And of course, contributions from VIEWERS LIKE YOU!

At least it’s a dry heat…


We had no grand plan for being in Morocco. We would have been more than content with our chaotically enchanting time in Fes: even one cup of tea in the medina would have made our trip a worthwhile travel experience. However, while we were musing over our vague Moroccan plans with Andréanne in Lausanne, it was she who insisted on us looking into the possibility of a Sahara desert trek.

“It is an amazing experience,” she said simply, and to us, that was enough to warrant some research.

However, with so little time in Morocco (just over a week), it didn’t seem possible that we would be able to even make it to the Sahara, let alone spend any kind of meaningful time there. I sent out a few emails to various guides, and most of them confirmed my fears. But Youssef from the Sahara Desert Crew enthusiastically replied with an incredible desert itinerary that could be done in three days (plus, he called me “dear Sara” repeatedly, which I assume was a French Google-translate issue, but one that I rather liked!)

Trekking out to the Sahara Desert was definitely not in our original plans for this trip, so Josh and I called an emergency “we’d really rather not but I guess at some point we have to” budget review meeting, where we looked at the sums and figures, soberly considered our finances, responsibly discussed our time constraints…

…and then ignored any actual conclusions. Who were we kidding? This was the Sahara! If needed, we’d sell all our possessions and live in our tent next year, but we were not going to miss out on this!


Early the next morning, our smiling, energetic guide/driver picked us up from our riad, and we hit the road. Nour had lived in Fes all his life, but his grandfather had been a Berber nomad and most of his family still lived in the desert. As he navigated the chaotic streets of the New City and finally pulled onto the highway, he drew in a peaceful breath. “I love going out to the desert,” he sighed. “It’s like going home.”

The High Atlas Mountains


Gorges de Ziz: A Sahara oasis
Gorges de ziz

However, we didn’t rush the trip. As we drove, our amazing guide would point out the changing landscape and make frequent stops to introduce us to many different aspects of Berber history and culture. Every meal was also an opportunity for a lesson in the culture, people-watching, and just some engaging chitchat. It was wonderful to be with a local who could take us to tiny desert towns that were little more than three dusty paths and six dusty kasbahs, demonstrate how to properly mix Moroccan tea, haggle over tagine choices, find us the wild rosemary that grows along the High Atlas Mountains, explain to us why exactly the nomads were burying people in the dunes, and insist on taking our photos in a variety of beautiful and ridiculous poses.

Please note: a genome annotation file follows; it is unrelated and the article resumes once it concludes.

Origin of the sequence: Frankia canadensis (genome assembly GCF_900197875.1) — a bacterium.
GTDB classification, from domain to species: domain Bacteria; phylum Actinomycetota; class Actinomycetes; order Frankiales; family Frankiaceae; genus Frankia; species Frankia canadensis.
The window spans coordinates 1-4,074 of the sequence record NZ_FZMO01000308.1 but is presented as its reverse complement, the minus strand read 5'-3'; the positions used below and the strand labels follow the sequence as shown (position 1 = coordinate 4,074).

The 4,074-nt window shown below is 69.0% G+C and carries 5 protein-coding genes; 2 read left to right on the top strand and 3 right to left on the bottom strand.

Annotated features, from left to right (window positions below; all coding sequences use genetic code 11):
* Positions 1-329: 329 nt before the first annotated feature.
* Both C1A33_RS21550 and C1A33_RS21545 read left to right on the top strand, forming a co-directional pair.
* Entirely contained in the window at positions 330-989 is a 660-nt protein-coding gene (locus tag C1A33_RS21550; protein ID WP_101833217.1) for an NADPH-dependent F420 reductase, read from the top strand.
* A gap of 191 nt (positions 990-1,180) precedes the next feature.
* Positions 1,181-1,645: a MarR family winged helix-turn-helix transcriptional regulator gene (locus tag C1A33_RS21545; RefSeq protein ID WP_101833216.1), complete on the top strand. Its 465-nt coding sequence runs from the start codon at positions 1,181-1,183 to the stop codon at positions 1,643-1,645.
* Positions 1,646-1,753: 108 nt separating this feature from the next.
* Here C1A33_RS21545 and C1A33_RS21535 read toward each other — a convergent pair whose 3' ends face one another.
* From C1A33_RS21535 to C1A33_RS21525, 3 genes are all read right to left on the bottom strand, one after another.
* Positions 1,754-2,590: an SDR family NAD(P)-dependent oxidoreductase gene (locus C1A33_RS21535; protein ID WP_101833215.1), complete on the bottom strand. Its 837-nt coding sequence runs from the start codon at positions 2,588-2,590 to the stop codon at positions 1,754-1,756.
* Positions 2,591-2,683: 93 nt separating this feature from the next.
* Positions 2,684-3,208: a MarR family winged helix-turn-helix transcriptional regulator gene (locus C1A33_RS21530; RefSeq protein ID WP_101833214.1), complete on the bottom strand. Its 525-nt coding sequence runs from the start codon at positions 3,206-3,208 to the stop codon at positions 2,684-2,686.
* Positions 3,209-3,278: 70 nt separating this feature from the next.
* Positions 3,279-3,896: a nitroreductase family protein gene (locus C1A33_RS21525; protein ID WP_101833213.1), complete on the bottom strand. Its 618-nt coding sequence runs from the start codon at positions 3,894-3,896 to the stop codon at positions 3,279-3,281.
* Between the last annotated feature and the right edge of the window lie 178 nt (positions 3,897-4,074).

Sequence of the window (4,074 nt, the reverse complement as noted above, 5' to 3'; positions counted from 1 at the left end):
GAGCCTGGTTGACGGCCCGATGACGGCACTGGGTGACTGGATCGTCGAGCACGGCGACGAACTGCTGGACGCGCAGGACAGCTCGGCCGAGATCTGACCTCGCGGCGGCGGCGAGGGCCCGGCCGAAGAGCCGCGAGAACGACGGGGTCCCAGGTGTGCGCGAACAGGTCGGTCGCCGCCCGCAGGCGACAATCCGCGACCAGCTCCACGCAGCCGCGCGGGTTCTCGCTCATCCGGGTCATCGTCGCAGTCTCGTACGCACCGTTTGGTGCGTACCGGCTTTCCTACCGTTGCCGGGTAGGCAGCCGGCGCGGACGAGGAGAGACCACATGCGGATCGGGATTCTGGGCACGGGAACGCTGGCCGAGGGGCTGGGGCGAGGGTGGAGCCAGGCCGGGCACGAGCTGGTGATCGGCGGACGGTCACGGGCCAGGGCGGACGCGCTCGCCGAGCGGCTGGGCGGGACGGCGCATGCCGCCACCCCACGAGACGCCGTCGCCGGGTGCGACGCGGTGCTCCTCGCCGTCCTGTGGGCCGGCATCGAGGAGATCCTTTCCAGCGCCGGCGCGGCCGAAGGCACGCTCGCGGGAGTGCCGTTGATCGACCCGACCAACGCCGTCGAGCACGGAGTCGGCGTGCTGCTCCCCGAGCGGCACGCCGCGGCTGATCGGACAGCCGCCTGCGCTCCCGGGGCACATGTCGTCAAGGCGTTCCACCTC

Berber nomad families

A theme we never anticipated for this trip: More monkeys (this time, in their native habitat)!!
J monkey

Monkey attack! This little guy was smart enough to see there were more peanuts than the one I was offering…
Monkey attack

Nour picking desert rosemary

Pick a tagine, any tagine…

The main desert industry: Sahara fossils, some million years old

Les pigeons du sable performing Gnaoua music, brought to Morocco from former slaves of Sub-Saharan Africa

Dousing is still used to seek desert water sources and dig wells

Berber whiskey (aka Moroccan mint tea – “Because they drink it morning, noon, and night!”) and Berber pizza (no explanation available, except “le didt” (delicious!)

Sand baths: an ancient tradition by the Berber people, these “baths” are dug in the morning, then left to bake all day in the sun. Around 13:00, people suffering from arthritis will strip down and lay in the bath and be covered over with sand. After ten minutes or so, they are unburied and brought to the Berber tents to drink healing teas. We didn’t try it for ourselves, but apparently the results are amazing!
Sand baths

That evening, we arrived at our riad in Merzouga. It felt as though we had stumbled upon a literal oasis in the desert, especially after roaming around in temperatures reaching +50°C.

One second before, it had hit 50!!


However, even more alluring than the pool was the sight that lay just beyond the walls of our riad: our first glimpse of the golden dunes of the desert.


That evening, around 18:00, we packed our day bags with a few essentials and wrapped our heads with the scarves Nour had given to us as gifts that afternoon. We would soon realise that the relentless sand and wind of the Sahara made these scarves much more than mere fashion accessories. But before we could come to that realization, it was necessary to leave the shelter of the riad…